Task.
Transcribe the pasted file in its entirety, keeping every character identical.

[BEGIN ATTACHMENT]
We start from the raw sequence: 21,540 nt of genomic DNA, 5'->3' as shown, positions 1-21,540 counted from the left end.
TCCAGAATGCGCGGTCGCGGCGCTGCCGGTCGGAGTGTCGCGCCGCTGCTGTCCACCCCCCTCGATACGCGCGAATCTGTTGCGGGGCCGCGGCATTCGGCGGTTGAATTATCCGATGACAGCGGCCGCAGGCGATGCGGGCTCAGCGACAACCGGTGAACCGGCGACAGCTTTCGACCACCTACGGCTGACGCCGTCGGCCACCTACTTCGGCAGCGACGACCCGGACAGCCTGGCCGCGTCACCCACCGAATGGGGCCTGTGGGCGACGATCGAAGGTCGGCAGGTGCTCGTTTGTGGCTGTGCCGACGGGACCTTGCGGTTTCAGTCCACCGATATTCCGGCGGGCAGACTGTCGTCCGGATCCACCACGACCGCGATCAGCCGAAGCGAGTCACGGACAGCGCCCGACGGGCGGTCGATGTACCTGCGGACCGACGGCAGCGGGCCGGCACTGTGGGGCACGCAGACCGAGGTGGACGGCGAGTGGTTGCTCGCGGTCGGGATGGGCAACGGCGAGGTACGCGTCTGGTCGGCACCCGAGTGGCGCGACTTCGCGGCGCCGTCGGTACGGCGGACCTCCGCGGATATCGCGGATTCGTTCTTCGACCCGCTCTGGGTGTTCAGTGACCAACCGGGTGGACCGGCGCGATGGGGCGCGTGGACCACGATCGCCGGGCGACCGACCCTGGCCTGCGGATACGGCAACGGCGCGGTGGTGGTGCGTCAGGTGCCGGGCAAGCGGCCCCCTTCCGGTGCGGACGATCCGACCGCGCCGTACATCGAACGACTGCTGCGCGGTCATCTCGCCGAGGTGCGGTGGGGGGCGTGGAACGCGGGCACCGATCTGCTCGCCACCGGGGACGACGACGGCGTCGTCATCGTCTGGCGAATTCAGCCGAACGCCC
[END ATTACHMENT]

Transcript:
We start from the raw sequence: 21,540 nt of genomic DNA, 5'->3' as shown, positions 1-21,540 counted from the left end.
TCCAGAATGCGCGGTCGCGGCGCTGCCGGTCGGAGTGTCGCGCCGCTGCTGTCCACCCCCCTCGATACGCGCGAATCTGTTGCGGGGCCGCGGCATTCGGCGGTTGAATTATCCGATGACAGCGGCCGCAGGCGATGCGGGCTCAGCGACAACCGGTGAACCGGCGACAGCTTTCGACCACCTACGGCTGACGCCGTCGGCCACCTACTTCGGCAGCGACGACCCGGACAGCCTGGCCGCGTCACCCACCGAATGGGGCCTGTGGGCGACGATCGAAGGTCGGCAGGTGCTCGTTTGTGGCTGTGCCGACGGGACCTTGCGGTTTCAGTCCACCGATATTCCGGCGGGCAGACTGTCGTCCGGATCCACCACGACCGCGATCAGCCGAAGCGAGTCACGGACAGCGCCCGACGGGCGGTCGATGTACCTGCGGACCGACGGCAGCGGGCCGGCACTGTGGGGCACGCAGACCGAGGTGGACGGCGAGTGGTTGCTCGCGGTCGGGATGGGCAACGGCGAGGTACGCGTCTGGTCGGCACCCGAGTGGCGCGACTTCGCGGCGCCGTCGGTACGGCGGACCTCCGCGGATATCGCGGATTCGTTCTTCGACCCGCTCTGGGTGTTCAGTGACCAACCGGGTGGACCGGCGCGATGGGGCGCGTGGACCACGATCGCCGGGCGACCGACCCTGGCCTGCGGATACGGCAACGGCGCGGTGGTGGTGCGTCAGGTGCCGGGCAAGCGGCCCCCTTCCGGTGCGGACGATCCGACCGCGCCGTACATCGAACGACTGCTGCGCGGTCATCTCGCCGAGGTGCGGTGGGGGGCGTGGAACGCGGGCACCGATCTGCTCGCCACCGGGGACGACGACGGCGTCGTCATCGTCTGGCGAATTCAGCCGAACGCCC